With a student population of over 3,000 and uncertainty about the state of in person learning, being the College Council Chair last year cannot have been an easy task. Fortunately, I had the privilege of speaking to the ex-Chair Matthew Hyslop about his time in office.

Matt had three main election promises when he sent in his video online, and he delivered on all three. Elected in March, he promised to get back to full-time face-to-face learning (which happened in May), ‘increase mental health provision’ and hold a social event. He delegated the mental health support to his secretary, who put together a safe space for communication whilst he produced successes like the Knoll-Fest and the Winter Ball. He seemed content he had completed all three, whilst managing expectations under the new normal for everyone.

Naturally there were some issues facing the College Council as a whole, and Matt described putting together a student body as ‘impossible’. He says there were about 150 people in their first proper meeting and ‘you had to try to manage them all’, likening it to ‘being Prime Minister in PMQs’. I asked him if he has any regrets – Matt replies with ‘blunt answers’. He says, ‘I think my bluntness actually stopped people from saying things that I would class as stupid ideas’, and continues with an anecdote: ‘I skipped the diplomatic bit – I once asked someone if they were right in the head in a meeting’ when they asked about having more benches outside in the winter. Matt seems to have enjoyed the challenge however, even despite the obvious communication issues. He claims it ‘became easier once back full-time in May’, and being ‘clear and consistent’ appears to have ‘finally paid off’ for him. 

Matt’s career aspirations fit well with his role in the Council – he always wanted to work in government ‘back in the day’ and believes that spending time in this role gives ‘a great insight and head start’. He is really enthusiastic about his time in the Council and says to the readers: ‘I would massively encourage this to anyone else’. His ideas seemed to have evolved to wanting to work in the civil service now. Matt says ‘the impact it has on everyone’s lives is phenomenal’, and it ‘needs to be done’.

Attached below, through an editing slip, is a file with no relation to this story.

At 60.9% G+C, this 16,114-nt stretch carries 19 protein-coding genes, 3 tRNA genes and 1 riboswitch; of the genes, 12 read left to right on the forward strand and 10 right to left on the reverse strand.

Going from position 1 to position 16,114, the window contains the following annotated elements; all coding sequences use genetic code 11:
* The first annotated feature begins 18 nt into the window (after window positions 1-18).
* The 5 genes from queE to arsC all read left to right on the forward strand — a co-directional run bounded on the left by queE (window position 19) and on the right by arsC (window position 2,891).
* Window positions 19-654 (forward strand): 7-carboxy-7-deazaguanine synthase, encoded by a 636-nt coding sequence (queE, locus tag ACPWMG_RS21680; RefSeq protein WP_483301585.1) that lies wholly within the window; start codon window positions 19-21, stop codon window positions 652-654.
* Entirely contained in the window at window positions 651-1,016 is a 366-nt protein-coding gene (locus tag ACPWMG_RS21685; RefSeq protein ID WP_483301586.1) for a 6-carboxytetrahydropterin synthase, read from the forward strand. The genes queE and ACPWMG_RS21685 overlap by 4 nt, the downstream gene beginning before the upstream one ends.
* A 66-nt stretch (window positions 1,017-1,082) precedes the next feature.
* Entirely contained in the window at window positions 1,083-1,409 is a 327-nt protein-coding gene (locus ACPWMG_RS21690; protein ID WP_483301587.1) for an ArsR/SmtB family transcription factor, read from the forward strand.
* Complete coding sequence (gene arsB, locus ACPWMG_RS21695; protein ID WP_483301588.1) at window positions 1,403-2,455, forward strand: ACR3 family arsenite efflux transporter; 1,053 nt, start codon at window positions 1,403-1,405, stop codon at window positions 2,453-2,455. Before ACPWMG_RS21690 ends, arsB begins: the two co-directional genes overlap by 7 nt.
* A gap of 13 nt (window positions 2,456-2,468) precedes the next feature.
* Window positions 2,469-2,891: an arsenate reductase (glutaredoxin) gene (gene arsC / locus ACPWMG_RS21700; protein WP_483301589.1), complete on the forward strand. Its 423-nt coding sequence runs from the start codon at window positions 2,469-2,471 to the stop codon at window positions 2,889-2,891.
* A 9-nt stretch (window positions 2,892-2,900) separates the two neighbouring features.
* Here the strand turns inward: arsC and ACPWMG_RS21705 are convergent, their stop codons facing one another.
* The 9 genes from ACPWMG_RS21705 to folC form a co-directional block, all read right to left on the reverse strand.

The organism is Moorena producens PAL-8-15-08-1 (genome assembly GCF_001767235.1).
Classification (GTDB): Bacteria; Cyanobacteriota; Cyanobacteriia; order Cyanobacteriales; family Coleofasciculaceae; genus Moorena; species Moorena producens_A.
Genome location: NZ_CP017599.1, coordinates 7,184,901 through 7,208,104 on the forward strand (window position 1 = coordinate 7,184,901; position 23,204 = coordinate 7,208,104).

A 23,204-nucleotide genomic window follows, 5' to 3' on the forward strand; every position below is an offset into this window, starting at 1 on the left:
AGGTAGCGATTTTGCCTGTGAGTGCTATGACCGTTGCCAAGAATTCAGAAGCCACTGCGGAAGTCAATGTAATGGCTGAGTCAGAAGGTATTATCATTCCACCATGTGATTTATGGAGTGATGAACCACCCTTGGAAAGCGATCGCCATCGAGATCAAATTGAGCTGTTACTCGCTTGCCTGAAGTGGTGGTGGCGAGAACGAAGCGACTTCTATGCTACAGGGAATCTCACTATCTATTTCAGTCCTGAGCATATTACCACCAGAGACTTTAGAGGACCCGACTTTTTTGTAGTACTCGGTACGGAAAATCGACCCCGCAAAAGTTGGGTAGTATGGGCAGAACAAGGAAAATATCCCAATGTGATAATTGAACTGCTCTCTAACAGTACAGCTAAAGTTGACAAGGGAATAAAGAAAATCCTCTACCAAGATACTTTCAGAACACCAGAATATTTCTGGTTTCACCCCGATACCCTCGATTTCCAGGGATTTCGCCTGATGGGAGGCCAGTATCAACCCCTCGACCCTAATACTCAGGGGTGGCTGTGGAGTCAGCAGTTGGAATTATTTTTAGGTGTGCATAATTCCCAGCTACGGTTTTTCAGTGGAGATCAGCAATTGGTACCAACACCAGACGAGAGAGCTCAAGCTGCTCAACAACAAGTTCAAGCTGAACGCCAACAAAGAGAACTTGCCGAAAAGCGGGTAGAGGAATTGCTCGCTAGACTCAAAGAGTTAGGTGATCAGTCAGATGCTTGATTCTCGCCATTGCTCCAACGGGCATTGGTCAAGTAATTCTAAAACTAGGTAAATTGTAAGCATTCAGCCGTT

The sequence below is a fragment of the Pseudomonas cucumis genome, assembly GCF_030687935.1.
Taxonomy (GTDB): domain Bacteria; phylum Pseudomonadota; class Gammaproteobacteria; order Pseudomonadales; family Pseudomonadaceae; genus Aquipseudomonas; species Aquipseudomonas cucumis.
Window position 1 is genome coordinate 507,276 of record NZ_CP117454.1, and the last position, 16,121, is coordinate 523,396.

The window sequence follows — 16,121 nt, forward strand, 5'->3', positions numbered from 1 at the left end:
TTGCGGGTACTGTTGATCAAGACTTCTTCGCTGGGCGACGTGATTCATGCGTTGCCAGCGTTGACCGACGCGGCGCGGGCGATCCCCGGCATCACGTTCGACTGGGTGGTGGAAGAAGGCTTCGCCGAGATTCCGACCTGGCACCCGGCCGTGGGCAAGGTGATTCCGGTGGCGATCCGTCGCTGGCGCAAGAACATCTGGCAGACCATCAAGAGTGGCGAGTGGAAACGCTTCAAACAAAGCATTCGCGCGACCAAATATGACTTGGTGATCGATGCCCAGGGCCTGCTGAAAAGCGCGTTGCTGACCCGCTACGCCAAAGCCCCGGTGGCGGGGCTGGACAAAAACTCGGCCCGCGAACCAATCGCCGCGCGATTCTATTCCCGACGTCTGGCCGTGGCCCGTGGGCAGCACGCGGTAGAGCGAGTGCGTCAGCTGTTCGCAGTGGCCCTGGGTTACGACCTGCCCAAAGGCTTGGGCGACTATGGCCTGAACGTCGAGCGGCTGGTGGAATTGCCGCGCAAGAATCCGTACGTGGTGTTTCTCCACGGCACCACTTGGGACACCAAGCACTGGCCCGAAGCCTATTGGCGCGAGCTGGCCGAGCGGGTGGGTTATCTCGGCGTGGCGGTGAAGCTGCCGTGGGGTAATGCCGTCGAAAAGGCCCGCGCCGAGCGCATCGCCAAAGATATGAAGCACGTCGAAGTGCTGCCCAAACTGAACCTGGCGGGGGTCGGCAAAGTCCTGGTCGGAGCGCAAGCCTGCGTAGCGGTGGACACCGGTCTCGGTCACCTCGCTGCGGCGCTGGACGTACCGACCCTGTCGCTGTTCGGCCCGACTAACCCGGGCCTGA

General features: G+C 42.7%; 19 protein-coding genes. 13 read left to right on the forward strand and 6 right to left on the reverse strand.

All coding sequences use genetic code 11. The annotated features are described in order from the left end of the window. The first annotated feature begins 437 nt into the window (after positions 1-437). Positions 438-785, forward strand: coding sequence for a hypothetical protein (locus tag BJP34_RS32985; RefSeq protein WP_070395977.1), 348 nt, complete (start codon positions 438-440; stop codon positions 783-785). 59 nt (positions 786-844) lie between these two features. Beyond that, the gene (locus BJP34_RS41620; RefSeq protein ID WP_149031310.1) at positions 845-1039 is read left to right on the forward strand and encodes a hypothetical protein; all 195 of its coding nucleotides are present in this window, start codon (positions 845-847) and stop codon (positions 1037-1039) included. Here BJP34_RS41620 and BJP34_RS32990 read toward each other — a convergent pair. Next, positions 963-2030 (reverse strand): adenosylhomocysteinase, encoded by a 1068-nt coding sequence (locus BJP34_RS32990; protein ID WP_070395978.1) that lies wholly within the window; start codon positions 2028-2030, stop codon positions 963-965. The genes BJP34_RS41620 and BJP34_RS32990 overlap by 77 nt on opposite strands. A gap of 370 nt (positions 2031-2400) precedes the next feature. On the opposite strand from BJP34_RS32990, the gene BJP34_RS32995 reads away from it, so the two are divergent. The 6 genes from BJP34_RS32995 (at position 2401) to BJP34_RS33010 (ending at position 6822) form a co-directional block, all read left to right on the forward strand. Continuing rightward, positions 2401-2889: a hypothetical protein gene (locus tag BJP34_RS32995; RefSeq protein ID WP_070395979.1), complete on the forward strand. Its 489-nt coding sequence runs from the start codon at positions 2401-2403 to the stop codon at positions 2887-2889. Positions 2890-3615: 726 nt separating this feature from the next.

We also spoke about a more controversial topic for anyone - politics. Before I got a chance to even ask my question, he offered me a great segue into it by spotting Grace Kelly’s article titled ‘Is Nadhim Zahawi just another sleazy Tory?’ on the wall display. His reaction of ‘fair enough’ surprised me a little, as I had been informed a while ago that Matt was a Conservative. I expressed this to him and he doesn’t deny the past with ‘it’s changed a lot recently’. He accepts that recent events have changed his view – at the time of the interview news was just about emerging about the Number 10 lockdown parties. However, Matt says this change was in the works for about a year or so through ‘watching the world’, and claiming ‘what needs to be achieved is very different to what is actually being achieved’. When questioned, he describes himself as a ‘liberal at heart with a realist head’ and believes Tony Blair was a ‘phenomenal Prime Minister’ as he did ‘great things, like repealing Section 28’. Matt defines himself as a ‘fiscal conservative’, whilst also saying the markets are ‘fundamentally flawed’ and the government should step in and ‘do the things [the markets] can’t do themselves’.

He said he could not reveal his election numbers, although he was aware of them – simply stating, ‘I won’. Matt’s successes are extraordinary, especially considering the time in which he was operating in and speaking to him in person was a great pleasure. It was amazing to get a behind-the-scenes look at the job of the College Council Chair and it provided a great insight. Thank you Matt!